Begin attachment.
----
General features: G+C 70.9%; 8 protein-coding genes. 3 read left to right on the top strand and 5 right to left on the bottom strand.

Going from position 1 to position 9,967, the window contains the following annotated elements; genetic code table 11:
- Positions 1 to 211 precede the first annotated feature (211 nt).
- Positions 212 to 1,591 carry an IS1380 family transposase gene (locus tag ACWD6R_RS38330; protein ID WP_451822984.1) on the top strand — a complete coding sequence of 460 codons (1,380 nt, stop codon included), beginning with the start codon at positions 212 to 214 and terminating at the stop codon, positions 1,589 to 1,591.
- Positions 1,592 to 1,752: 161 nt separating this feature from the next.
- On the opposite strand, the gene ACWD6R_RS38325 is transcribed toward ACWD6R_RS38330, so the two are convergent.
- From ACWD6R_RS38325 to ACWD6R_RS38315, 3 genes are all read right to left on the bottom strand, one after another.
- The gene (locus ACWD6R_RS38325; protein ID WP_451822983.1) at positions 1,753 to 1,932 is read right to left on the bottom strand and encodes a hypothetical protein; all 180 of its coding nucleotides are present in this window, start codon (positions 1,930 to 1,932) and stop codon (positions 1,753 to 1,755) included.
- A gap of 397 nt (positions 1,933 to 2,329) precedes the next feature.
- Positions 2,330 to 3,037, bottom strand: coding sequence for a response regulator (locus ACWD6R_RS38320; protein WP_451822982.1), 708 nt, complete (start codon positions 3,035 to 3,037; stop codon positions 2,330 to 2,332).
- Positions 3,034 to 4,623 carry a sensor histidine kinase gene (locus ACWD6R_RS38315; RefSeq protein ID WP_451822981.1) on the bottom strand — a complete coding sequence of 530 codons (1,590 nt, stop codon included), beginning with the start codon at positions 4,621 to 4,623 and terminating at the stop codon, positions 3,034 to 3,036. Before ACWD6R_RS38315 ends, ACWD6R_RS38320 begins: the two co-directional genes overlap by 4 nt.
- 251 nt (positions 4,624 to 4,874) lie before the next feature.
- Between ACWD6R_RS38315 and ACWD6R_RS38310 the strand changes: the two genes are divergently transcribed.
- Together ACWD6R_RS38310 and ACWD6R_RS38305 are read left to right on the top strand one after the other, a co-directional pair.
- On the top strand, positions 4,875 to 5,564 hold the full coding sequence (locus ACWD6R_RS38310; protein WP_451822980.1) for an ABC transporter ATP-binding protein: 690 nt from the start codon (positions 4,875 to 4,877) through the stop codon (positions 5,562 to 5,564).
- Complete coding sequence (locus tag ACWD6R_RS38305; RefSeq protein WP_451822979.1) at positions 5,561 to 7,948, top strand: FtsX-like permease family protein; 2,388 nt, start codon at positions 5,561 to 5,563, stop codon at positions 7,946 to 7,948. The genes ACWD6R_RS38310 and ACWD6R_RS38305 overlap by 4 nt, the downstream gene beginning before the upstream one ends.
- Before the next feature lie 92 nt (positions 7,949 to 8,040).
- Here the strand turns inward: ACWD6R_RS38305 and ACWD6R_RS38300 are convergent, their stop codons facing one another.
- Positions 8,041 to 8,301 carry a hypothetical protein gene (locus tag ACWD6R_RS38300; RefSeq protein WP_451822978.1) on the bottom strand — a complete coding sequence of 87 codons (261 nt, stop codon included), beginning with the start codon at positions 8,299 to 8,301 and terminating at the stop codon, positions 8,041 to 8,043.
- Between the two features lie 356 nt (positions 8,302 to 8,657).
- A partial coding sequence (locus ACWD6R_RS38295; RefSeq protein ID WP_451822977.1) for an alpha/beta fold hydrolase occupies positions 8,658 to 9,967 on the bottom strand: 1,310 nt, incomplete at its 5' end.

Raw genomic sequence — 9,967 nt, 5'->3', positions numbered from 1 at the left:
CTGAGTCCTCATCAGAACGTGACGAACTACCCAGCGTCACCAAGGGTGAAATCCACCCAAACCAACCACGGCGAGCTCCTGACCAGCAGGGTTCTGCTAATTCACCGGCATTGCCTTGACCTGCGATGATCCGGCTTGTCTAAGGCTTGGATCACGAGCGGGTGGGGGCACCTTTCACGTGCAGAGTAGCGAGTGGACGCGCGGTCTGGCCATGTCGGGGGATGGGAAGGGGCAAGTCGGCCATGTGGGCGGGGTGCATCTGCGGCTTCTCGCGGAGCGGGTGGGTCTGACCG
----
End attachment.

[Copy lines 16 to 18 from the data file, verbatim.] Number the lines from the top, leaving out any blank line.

- Complete coding sequence (locus tag ACWD6R_RS38305; RefSeq protein WP_451822979.1) at positions 5,561 to 7,948, top strand: FtsX-like permease family protein; 2,388 nt, start codon at positions 5,561 to 5,563, stop codon at positions 7,946 to 7,948. The genes ACWD6R_RS38310 and ACWD6R_RS38305 overlap by 4 nt, the downstream gene beginning before the upstream one ends.
- Before the next feature lie 92 nt (positions 7,949 to 8,040).
- Here the strand turns inward: ACWD6R_RS38305 and ACWD6R_RS38300 are convergent, their stop codons facing one another.